Without producer and studio pressure to produce a homogenized product to garner the largest possible audience, small independent filmmakers are often afforded more freedom to be creative and unique with their movies. That being said, a lot of independent films turn out bad, bland, boring and poorly written. “The Illegal Use of Joe Zopp,” an official selection for the Wisconsin Film festival, is none of those things. Although the film is not without its shortcomings, with a few key performances and truly quirky — sometimes bizarre — writing, there is something quite endearing about “The Illegal Use of Joe Zopp.”
The movie is the first feature-length production of Wut Wut Alma Moving Pictures, an independent movie company based in Chippewa Falls, Wis. The movie was written, produced, conceived and directed by company founders Scott Brown, Seth Hedrington, Paul Hogseth, Nick Holle, Joe Ott, Sarah Rykal and Emery Skolfield, as well as a slew of their friends and family. According to an interview that aired on Wisconsin Public Television Aug. 28, 2008, production took about four years — with the first screening in 2008 — all on a budget of about $8,000.
The film stars Nick Holle as Joe Zopp, a brilliant misfit and inventor driven away from his small hometown of Purewater by the irresponsible behavior of his strange parents and the boorishness of his classmates. Zopp relocates to a small town in Ohio where he begins a career as a street performer, calling balls, strikes, outs and other sports penalties on passersby for money. When his old friend Winslow (Andr? Egli) discovers him, Zopp is informed everyone in his hometown thinks he’s dead. Zopp decides to return — in disguise — in order to set the record straight. While trying to solve the mystery of who is buried in his place, Zopp unravels an ever-growing conspiracy that leads him in several completely unexpected directions.
The movie’s strength lies in its quirky writing. Aside from the oddity of a street-performing umpire, the movie features subject matter and sight gags from sprawling stories about runaway trains filled with elephants to lawn gnome thievery to respectable town mavens getting caught purchasing giant dildos. While sometimes the zaniness of the writing borders on quirkiness for the sake of being quirky rather than character-driven eccentricity — such as no one in the town of Purewater questioning Zopp’s preposterous assumed identity, “Gregory Pseudonym” — on the whole the comedy works.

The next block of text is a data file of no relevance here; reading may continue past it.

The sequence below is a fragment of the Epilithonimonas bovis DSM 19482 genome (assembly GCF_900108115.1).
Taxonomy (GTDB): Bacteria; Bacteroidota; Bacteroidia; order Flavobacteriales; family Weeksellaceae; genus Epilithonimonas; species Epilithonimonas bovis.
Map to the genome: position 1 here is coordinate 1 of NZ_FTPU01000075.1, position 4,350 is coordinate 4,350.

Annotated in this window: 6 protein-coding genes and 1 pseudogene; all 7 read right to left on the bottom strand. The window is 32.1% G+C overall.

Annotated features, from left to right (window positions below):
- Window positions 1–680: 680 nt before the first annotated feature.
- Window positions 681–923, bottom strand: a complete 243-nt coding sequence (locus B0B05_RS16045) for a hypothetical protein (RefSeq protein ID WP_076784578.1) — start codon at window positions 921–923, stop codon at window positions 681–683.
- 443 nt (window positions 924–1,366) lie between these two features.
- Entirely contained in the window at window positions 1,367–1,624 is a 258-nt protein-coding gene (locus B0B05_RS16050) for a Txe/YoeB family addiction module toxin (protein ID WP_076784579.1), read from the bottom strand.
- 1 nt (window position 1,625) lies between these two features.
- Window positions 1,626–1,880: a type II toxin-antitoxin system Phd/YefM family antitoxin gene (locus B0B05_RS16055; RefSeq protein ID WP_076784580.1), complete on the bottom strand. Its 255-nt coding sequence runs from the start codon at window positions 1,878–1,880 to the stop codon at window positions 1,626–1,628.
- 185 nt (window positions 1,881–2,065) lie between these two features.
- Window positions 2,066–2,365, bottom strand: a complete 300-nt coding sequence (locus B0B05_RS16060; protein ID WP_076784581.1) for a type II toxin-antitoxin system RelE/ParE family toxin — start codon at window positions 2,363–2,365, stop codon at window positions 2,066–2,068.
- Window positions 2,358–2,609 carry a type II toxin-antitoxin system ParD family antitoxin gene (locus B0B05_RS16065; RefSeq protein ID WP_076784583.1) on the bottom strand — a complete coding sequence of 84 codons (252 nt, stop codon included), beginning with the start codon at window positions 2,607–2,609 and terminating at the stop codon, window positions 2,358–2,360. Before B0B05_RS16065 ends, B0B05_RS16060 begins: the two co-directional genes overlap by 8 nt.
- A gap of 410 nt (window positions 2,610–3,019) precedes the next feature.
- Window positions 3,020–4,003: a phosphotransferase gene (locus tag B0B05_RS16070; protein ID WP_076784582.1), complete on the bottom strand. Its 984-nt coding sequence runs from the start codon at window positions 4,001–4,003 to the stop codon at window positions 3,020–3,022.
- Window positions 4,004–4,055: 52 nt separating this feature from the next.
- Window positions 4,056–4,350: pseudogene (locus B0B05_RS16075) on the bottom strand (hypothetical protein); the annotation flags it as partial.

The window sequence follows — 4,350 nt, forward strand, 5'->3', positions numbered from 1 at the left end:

This success is partly due to the strong performances of Nick Holle and Cory Walton. Holle, as Zopp, completely captures the nerdiness of his character, creating a perfect vehicle for the awkward and peculiar humor endemic in this film. As the town’s motel manager Louie, Zopp’s friend, narrator and token sassy but wise black guy, Walton almost steals the show with his great sense of comedic timing and inflection, giving a performance filled with charm and charisma.
The production values are rather high, especially considering the extremely meager budget. There were no blatantly obvious continuity or editorial mistakes. The sound quality, no matter the environment, remained consistently high. Aside from a few under-lit nighttime scenes, the lighting was very well done.
The movie’s largest failing was even at 110 minutes it ran rather long. While you’re drawn into the film for the first half, trying to sort through the oddball humor and the mystery of who’s buried in Joe Zopp’s tomb begins to drag in the second half. The movie continually adds elements to the intrigue, but the drama never feels pressured enough — even for a comedy — to sustain meaningful conflict or tension across the entirety of the film.
Still, the movie as a whole is rather interesting and funny. This may be your only chance to see a man in black-and-white stripes accost unsuspecting pedestrians for technical fouls while solving mysteries and performing complicated scientific calculations on the side. If you’re planning on attending any of the films at the Wisconsin Film Festival, and you’re interested in fictional narrative, this picture is a great example of the possibilities inherent in the independent film community and a solid all-around production.
“Illegal Use of Joe Zopp” will be playing tonight at 10:15 p.m. at the Play Circle Theater.